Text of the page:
A project manager on the Grenfell Tower refurbishment has admitted she "binned" notebooks relating to her work, after the deadly fire at the building.
Claire Williams told a public inquiry she thought the information was "documented elsewhere" and not needed.
The inquiry chairman said it was hard to understand why she had "taken it upon herself" to do such a thing.
It comes after her former colleague disclosed notebooks with "material of the utmost relevance" only last week.
The first phase of the Grenfell inquiry concluded that cladding put on during the refurbishment fuelled the fire in June 2017 in which 72 people died.
The inquiry is now examining how the blaze could have happened in the first place.
Police searched the offices of the Kensington and Chelsea Tenant Management Organisation (TMO) and took away material from the desks of staff after the blaze.
While the inquiry has access to official emails and minutes of meetings, hand-written notes could reveal more detail about decisions taken during the refurbishment of the tower.
Ms Williams told the inquiry she left the job in May 2018 and lawyers for her former employers have possession of a notebook covering "probably 2017 and 2018".
But she said she may have thrown out "two or three notebooks" containing records dating back to 2013, explaining: "If the police didn't take them, I binned them."
'Clearing my desk'
Inquiry chairman Sir Martin Moore-Bick asked: "You binned them even though you knew, by that time, there was already on foot a public inquiry?"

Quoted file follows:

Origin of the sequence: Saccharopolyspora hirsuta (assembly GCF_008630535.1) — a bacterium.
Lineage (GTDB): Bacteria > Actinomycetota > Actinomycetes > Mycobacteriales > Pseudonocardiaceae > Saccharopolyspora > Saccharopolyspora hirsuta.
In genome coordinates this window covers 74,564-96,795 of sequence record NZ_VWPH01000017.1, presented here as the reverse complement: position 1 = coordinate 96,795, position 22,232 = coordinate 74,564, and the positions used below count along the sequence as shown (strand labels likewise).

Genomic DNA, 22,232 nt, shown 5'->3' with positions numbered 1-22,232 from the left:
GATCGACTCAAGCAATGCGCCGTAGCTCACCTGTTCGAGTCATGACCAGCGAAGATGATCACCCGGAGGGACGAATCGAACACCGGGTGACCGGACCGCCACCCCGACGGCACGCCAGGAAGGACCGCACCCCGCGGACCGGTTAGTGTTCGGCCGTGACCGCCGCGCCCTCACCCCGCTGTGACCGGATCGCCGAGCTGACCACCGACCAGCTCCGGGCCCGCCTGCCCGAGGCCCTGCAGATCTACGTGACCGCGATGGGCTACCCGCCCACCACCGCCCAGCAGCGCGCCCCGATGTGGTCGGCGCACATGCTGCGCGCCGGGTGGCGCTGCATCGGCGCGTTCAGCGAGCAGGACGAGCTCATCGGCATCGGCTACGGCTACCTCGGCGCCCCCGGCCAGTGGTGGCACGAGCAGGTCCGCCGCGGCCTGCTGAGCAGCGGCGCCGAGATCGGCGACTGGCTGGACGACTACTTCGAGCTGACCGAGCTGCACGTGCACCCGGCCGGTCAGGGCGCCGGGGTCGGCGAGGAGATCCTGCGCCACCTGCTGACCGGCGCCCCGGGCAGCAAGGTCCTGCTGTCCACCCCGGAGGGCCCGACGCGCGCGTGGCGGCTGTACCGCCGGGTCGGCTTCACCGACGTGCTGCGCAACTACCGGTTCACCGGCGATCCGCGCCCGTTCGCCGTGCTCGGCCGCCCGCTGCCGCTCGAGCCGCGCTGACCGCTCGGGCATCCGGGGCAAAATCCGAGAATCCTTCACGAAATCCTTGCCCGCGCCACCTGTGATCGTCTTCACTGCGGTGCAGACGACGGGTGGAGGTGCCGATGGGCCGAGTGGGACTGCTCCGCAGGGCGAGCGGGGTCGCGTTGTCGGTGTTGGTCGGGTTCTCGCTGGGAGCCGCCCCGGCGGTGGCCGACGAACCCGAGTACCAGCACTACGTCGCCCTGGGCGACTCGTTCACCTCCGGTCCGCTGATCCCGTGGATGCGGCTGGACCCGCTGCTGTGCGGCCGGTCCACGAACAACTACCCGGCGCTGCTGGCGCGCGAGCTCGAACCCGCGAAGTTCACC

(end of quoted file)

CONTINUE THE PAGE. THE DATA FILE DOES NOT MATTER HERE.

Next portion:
Ms Williams said: "I think I just tidied up the desk. I would have looked at them and thought 'There's nothing here that isn't in formal evidence'."
She told the inquiry: "There was nothing underhand about it. I was clearing my desk, I looked and decided that everything that was in there was formally represented in minutes or other paperwork and it was of little value."
She said: "It wasn't a conscious, hiding anything decision, it was 'I'm clearing my desk'. I put them in the bin."
Earlier, counsel for the inquiry, Richard Millett QC, said he would be questioning Ms William's former colleague Peter Madison on Tuesday.
He said Mr Madison, former head of assets and regeneration at the TMO, needs to give "clear and convincing explanations" of why his notebooks and diaries had not been been disclosed to the inquiry, and possibly the police, until now.
The material, including 300 pages of handwritten notes, was handed over at the weekend after Mr Madison heard the evidence of colleagues and realised they might be of value.